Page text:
Six strikes and you're out.

cybok0

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http://www.pcmag.com/article2/0,2817,2415814,00.asp


The Copyright Alert System, as it's been named, will allow an individual to receive up to six "alerts" when it's been detected that said user is sharing copyrighted content – after said copyright owner complains, that is. These alerts, according to the Copyright Alert System's website, will eventually result in a "mitigation measure" for those who continue to share copyright material.

Those "mitigation measures" aren't as severe as some of the copyright-protection measures found in other countries – namely, France's "three strikes" HADOPI law that allows an ISP to completely cut off a user's service after a few accusations of copyright violations.

Nevertheless, they could include the throttling of a user's Internet speed, or a prompt that forces a user to contact the ISP or complete an educational session about copyright before being allowed to access the Web once again.


However, with sources tipping off both Torrentfreak and The Daily Dot about the upcoming roll-out of the "six strikes" plan – in addition to the recent redesign of the Center for Copyright Information's website – there's a little more credibility lent to the notion that Comcast might indeed lead off as the first ISP to incorporate the new plan starting Monday. It's expected that the other ISPs will begin participating in the new Copyright Alert System at various points throughout the week.

Interestingly enough, reports Torrentfreak, the entire premise of the Copyright Alert System isn't to punish "hardcore pirates." Rather, the goal of the program is to educate the public in general about copyright policies in the digital age, as it's presumed that those looking to seriously share in copyright material will be able to evade owners' discovery techniques by using VPNs or proxies to conceal the source of their legitimate Internet accounts.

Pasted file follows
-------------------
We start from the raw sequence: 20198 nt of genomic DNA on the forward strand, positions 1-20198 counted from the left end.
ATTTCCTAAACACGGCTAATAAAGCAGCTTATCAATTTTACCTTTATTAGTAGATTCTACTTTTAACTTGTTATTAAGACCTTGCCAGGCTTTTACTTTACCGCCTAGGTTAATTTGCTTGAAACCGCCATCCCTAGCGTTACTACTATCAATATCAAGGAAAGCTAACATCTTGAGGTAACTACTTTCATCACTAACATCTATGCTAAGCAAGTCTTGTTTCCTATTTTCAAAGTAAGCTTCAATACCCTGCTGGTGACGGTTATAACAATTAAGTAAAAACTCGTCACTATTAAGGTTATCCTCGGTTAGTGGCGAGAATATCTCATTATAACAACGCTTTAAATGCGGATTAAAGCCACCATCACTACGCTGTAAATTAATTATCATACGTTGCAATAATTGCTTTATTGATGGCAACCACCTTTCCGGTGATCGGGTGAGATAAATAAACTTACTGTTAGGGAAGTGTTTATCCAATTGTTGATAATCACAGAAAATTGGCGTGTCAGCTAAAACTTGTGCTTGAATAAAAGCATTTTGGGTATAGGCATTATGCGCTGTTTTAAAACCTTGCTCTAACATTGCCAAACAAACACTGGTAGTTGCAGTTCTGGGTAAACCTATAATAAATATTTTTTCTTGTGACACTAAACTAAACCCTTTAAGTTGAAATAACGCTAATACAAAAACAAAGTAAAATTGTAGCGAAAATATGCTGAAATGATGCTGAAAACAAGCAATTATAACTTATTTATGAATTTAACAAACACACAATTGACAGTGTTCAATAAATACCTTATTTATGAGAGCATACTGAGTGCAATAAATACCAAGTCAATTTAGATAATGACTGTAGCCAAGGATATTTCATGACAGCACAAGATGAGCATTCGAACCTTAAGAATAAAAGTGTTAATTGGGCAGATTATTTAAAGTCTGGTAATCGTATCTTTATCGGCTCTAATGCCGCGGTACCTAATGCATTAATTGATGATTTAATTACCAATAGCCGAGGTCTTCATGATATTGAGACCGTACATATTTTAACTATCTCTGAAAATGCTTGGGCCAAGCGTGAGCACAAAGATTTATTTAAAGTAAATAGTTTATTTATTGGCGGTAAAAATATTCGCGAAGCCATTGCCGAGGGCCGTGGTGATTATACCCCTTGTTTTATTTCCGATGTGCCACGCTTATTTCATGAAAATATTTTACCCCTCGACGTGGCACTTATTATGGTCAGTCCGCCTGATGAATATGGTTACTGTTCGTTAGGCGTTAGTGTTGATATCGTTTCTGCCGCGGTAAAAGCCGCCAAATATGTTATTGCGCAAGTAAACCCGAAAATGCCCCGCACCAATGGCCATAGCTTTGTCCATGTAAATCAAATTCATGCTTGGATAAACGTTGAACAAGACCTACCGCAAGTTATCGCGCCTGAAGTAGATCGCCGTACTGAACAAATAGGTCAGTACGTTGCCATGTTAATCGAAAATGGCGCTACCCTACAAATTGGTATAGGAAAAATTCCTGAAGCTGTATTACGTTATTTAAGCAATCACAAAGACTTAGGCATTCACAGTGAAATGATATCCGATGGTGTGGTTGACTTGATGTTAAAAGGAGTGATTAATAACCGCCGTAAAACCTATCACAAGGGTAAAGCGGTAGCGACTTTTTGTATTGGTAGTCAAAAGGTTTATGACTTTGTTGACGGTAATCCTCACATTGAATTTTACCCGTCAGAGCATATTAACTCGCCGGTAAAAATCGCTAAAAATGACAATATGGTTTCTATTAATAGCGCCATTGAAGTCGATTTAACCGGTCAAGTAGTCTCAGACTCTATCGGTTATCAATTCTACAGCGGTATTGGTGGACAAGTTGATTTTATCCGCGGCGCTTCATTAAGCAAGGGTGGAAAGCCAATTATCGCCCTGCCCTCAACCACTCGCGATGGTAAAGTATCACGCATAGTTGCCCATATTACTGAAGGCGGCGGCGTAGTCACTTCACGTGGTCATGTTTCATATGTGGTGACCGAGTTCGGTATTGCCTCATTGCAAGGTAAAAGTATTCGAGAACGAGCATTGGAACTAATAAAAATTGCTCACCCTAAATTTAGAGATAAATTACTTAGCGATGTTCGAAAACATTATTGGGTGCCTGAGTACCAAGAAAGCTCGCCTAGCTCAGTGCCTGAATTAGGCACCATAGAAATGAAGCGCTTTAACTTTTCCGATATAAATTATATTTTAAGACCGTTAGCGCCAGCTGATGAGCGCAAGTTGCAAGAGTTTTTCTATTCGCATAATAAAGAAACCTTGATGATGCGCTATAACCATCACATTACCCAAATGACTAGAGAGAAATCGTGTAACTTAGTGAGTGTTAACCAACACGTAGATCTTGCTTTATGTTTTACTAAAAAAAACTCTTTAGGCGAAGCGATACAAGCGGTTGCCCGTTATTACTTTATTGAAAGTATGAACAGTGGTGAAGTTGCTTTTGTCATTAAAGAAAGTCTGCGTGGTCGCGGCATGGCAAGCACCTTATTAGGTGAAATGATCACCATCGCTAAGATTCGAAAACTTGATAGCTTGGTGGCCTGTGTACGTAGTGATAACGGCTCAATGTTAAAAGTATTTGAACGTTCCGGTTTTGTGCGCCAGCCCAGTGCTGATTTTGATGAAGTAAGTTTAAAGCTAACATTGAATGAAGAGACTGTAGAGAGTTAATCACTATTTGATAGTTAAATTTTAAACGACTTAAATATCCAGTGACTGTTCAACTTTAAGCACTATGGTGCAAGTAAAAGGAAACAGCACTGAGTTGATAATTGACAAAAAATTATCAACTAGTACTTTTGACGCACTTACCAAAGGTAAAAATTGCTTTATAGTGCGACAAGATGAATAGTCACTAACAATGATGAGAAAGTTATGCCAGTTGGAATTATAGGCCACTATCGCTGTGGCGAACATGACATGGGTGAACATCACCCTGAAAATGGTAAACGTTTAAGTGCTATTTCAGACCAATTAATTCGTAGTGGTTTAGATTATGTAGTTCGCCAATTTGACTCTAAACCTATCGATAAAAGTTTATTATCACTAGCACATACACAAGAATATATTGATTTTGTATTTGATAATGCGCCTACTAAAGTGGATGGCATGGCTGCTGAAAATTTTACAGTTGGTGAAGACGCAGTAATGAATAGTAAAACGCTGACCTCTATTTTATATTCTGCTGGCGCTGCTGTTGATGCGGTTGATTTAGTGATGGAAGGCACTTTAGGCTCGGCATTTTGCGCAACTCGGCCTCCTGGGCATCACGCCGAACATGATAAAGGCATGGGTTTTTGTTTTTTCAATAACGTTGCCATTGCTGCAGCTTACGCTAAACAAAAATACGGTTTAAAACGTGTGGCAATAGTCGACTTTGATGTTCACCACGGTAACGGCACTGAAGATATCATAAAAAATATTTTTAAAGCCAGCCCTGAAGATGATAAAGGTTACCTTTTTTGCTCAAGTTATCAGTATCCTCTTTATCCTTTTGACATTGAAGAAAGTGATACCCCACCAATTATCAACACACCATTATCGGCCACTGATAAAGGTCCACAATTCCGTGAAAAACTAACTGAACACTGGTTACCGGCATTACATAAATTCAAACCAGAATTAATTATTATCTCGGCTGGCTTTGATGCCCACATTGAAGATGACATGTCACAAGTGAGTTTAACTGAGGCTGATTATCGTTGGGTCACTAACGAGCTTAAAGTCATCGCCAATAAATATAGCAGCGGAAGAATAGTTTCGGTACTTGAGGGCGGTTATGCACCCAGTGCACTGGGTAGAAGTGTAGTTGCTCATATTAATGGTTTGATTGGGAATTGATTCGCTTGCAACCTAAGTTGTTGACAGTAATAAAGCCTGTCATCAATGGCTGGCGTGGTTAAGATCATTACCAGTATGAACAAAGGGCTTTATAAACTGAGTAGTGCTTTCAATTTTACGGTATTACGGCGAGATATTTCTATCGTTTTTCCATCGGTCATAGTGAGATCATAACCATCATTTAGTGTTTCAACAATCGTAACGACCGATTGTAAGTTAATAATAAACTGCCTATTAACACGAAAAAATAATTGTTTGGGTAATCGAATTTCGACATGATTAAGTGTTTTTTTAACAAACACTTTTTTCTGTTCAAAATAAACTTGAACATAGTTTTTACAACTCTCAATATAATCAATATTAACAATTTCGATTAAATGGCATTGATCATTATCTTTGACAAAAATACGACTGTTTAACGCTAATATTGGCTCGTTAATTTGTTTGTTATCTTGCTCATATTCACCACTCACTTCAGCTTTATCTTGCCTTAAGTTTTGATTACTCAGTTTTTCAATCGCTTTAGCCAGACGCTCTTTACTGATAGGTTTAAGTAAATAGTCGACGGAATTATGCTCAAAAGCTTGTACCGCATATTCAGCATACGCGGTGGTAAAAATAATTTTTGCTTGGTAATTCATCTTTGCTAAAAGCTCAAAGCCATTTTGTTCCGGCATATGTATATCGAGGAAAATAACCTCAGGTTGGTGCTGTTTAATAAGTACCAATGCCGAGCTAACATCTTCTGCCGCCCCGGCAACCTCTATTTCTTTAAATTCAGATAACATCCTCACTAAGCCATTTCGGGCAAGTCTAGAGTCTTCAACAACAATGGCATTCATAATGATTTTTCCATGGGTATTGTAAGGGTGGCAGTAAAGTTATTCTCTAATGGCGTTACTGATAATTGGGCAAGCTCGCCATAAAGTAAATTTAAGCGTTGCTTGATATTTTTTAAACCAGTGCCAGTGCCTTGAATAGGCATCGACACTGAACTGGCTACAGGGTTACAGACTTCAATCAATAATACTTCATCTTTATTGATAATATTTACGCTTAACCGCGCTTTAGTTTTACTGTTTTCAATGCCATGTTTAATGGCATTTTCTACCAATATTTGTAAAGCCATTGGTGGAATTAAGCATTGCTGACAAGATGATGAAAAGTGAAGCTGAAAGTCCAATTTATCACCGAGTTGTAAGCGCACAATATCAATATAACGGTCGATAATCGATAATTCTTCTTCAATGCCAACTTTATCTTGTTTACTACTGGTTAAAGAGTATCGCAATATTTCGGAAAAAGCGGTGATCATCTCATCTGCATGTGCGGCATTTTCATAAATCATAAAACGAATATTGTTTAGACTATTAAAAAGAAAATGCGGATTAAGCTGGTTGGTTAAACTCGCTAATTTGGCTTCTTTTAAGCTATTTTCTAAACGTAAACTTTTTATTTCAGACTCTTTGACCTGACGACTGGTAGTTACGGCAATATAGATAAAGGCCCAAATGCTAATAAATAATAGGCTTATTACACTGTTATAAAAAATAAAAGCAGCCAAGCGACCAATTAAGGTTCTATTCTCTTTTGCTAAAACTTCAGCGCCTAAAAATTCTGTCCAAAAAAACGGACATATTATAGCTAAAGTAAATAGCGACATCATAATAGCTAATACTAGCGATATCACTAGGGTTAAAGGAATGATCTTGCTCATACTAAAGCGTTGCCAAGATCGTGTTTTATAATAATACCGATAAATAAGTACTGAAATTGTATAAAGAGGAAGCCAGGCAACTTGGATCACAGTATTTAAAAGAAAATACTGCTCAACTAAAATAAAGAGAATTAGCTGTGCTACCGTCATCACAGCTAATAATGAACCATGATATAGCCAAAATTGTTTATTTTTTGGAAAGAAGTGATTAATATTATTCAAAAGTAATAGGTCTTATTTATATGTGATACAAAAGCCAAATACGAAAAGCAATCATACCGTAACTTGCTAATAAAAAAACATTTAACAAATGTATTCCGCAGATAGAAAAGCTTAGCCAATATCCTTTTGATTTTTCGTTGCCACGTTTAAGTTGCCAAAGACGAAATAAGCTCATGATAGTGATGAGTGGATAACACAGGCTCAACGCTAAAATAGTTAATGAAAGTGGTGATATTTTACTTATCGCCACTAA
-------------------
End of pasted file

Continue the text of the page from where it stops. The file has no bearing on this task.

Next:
osu1991

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Not really a fair system. Your considered guilty if the copyright owners say so and you have to pay to appeal. The appeals are being handled by a firm that helped set up the system.

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John Kotches

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Not really a fair system. Your considered guilty if the copyright owners say so and you have to pay to appeal. The appeals are being handled by a firm that helped set up the system.

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It's the United States where the rules are set by those with money.

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osu1991

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You really think someone downloading linux or something is going to get six strikes? Appeal is refunded if you are successful also.
You shouldn't have to pay to appeal, that is my problem with this. So much for innocent until proven guilty. They say your guilty and you have to pay to prove your innocence. If they are so positive you're guilty, then take it to appeal and prove guilt, then fine the guilty.

Considering this all about the MPAA and RIAA, I would bet you could torrent every program sold by Microsoft , Apple or any other software company and never get a warning.